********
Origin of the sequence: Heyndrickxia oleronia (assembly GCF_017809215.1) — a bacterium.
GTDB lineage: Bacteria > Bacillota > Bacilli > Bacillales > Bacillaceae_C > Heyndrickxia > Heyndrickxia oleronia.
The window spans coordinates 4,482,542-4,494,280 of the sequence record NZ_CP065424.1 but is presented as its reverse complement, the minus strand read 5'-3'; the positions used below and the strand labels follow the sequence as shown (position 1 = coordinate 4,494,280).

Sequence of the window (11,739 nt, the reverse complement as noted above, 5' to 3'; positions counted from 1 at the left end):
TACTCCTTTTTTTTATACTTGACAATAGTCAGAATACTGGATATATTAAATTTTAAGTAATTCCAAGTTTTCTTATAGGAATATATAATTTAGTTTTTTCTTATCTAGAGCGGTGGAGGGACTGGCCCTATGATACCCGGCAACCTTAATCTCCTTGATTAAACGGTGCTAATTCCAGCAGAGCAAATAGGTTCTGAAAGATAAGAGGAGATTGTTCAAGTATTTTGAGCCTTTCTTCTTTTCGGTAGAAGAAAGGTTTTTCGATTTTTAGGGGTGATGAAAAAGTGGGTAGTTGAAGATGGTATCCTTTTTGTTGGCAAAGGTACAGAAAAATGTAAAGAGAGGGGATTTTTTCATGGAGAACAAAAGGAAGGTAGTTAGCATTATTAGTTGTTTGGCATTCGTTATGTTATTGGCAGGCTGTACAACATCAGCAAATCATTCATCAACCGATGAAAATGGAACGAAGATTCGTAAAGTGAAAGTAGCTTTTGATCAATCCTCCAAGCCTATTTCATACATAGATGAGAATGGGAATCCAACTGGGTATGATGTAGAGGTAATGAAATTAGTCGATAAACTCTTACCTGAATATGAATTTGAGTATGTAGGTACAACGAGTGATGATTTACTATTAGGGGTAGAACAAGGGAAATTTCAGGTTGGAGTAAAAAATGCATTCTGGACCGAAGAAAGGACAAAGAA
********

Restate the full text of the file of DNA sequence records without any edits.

Origin of the sequence: Heyndrickxia oleronia (assembly GCF_017809215.1) — a bacterium.
GTDB lineage: Bacteria > Bacillota > Bacilli > Bacillales > Bacillaceae_C > Heyndrickxia > Heyndrickxia oleronia.
The window spans coordinates 4,482,542-4,494,280 of the sequence record NZ_CP065424.1 but is presented as its reverse complement, the minus strand read 5'-3'; the positions used below and the strand labels follow the sequence as shown (position 1 = coordinate 4,494,280).

Sequence of the window (11,739 nt, the reverse complement as noted above, 5' to 3'; positions counted from 1 at the left end):
TACTCCTTTTTTTTATACTTGACAATAGTCAGAATACTGGATATATTAAATTTTAAGTAATTCCAAGTTTTCTTATAGGAATATATAATTTAGTTTTTTCTTATCTAGAGCGGTGGAGGGACTGGCCCTATGATACCCGGCAACCTTAATCTCCTTGATTAAACGGTGCTAATTCCAGCAGAGCAAATAGGTTCTGAAAGATAAGAGGAGATTGTTCAAGTATTTTGAGCCTTTCTTCTTTTCGGTAGAAGAAAGGTTTTTCGATTTTTAGGGGTGATGAAAAAGTGGGTAGTTGAAGATGGTATCCTTTTTGTTGGCAAAGGTACAGAAAAATGTAAAGAGAGGGGATTTTTTCATGGAGAACAAAAGGAAGGTAGTTAGCATTATTAGTTGTTTGGCATTCGTTATGTTATTGGCAGGCTGTACAACATCAGCAAATCATTCATCAACCGATGAAAATGGAACGAAGATTCGTAAAGTGAAAGTAGCTTTTGATCAATCCTCCAAGCCTATTTCATACATAGATGAGAATGGGAATCCAACTGGGTATGATGTAGAGGTAATGAAATTAGTCGATAAACTCTTACCTGAATATGAATTTGAGTATGTAGGTACAACGAGTGATGATTTACTATTAGGGGTAGAACAAGGGAAATTTCAGGTTGGAGTAAAAAATGCATTCTGGACCGAAGAAAGGACAAAGAA